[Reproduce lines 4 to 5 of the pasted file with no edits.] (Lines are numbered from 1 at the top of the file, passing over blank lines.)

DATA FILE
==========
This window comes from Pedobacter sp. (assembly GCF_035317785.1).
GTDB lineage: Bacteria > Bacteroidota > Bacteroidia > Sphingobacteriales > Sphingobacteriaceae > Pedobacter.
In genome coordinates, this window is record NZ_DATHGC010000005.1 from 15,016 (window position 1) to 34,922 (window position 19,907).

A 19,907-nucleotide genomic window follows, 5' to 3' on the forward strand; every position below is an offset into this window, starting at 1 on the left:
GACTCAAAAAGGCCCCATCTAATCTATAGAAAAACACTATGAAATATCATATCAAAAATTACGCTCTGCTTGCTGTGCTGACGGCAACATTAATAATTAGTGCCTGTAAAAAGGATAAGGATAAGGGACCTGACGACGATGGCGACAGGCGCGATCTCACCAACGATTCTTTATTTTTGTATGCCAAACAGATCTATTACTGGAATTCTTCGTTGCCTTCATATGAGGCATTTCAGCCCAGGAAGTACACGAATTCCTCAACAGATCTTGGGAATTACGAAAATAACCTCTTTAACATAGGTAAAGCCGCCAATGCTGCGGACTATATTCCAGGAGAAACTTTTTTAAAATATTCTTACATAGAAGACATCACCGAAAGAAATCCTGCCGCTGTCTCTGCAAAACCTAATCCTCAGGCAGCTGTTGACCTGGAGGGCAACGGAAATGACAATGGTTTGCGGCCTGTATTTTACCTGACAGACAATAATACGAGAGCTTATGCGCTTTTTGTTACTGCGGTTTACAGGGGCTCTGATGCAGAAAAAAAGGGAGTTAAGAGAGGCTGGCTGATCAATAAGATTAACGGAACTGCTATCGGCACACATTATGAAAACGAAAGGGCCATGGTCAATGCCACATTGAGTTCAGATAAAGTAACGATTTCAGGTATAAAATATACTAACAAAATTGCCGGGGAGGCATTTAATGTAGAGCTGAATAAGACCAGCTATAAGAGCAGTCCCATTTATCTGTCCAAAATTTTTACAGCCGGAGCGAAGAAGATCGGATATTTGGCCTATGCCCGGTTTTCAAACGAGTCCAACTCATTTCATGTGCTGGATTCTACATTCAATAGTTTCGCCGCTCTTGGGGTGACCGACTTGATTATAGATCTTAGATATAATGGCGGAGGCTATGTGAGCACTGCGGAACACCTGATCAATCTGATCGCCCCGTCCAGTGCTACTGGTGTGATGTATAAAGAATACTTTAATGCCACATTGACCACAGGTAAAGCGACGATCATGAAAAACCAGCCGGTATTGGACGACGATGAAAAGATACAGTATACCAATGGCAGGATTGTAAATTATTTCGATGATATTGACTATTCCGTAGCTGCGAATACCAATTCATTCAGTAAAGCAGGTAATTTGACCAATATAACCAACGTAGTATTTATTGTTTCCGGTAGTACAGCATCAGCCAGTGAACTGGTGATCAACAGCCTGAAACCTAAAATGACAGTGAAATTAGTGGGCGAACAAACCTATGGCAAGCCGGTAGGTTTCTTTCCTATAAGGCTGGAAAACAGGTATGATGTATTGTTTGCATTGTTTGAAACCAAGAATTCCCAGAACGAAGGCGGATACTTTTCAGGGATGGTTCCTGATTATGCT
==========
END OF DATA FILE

A 19,907-nucleotide genomic window follows, 5' to 3' on the forward strand; every position below is an offset into this window, starting at 1 on the left:
GACTCAAAAAGGCCCCATCTAATCTATAGAAAAACACTATGAAATATCATATCAAAAATTACGCTCTGCTTGCTGTGCTGACGGCAACATTAATAATTAGTGCCTGTAAAAAGGATAAGGATAAGGGACCTGACGACGATGGCGACAGGCGCGATCTCACCAACGATTCTTTATTTTTGTATGCCAAACAGATCTATTACTGGAATTCTTCGTTGCCTTCATATGAGGCATTTCAGCCCAGGAAGTACACGAATTCCTCAACAGATCTTGGGAATTACGAAAATAACCTCTTTAACATAGGTAAAGCCGCCAATGCTGCGGACTATATTCCAGGAGAAACTTTTTTAAAATATTCTTACATAGAAGACATCACCGAAAGAAATCCTGCCGCTGTCTCTGCAAAACCTAATCCTCAGGCAGCTGTTGACCTGGAGGGCAACGGAAATGACAATGGTTTGCGGCCTGTATTTTACCTGACAGACAATAATACGAGAGCTTATGCGCTTTTTGTTACTGCGGTTTACAGGGGCTCTGATGCAGAAAAAAAGGGAGTTAAGAGAGGCTGGCTGATCAATAAGATTAACGGAACTGCTATCGGCACACATTATGAAAACGAAAGGGCCATGGTCAATGCCACATTGAGTTCAGATAAAGTAACGATTTCAGGTATAAAATATACTAACAAAATTGCCGGGGAGGCATTTAATGTAGAGCTGAATAAGACCAGCTATAAGAGCAGTCCCATTTATCTGTCCAAAATTTTTACAGCCGGAGCGAAGAAGATCGGATATTTGGCCTATGCCCGGTTTTCAAACGAGTCCAACTCATTTCATGTGCTGGATTCTACATTCAATAGTTTCGCCGCTCTTGGGGTGACCGACTTGATTATAGATCTTAGATATAATGGCGGAGGCTATGTGAGCACTGCGGAACACCTGATCAATCTGATCGCCCCGTCCAGTGCTACTGGTGTGATGTATAAAGAATACTTTAATGCCACATTGACCACAGGTAAAGCGACGATCATGAAAAACCAGCCGGTATTGGACGACGATGAAAAGATACAGTATACCAATGGCAGGATTGTAAATTATTTCGATGATATTGACTATTCCGTAGCTGCGAATACCAATTCATTCAGTAAAGCAGGTAATTTGACCAATATAACCAACGTAGTATTTATTGTTTCCGGTAGTACAGCATCAGCCAGTGAACTGGTGATCAACAGCCTGAAACCTAAAATGACAGTGAAATTAGTGGGCGAACAAACCTATGGCAAGCCGGTAGGTTTCTTTCCTATAAGGCTGGAAAACAGGTATGATGTATTGTTTGCATTGTTTGAAACCAAGAATTCCCAGAACGAAGGCGGATACTTTTCAGGGATGGTTCCTGATTATGCT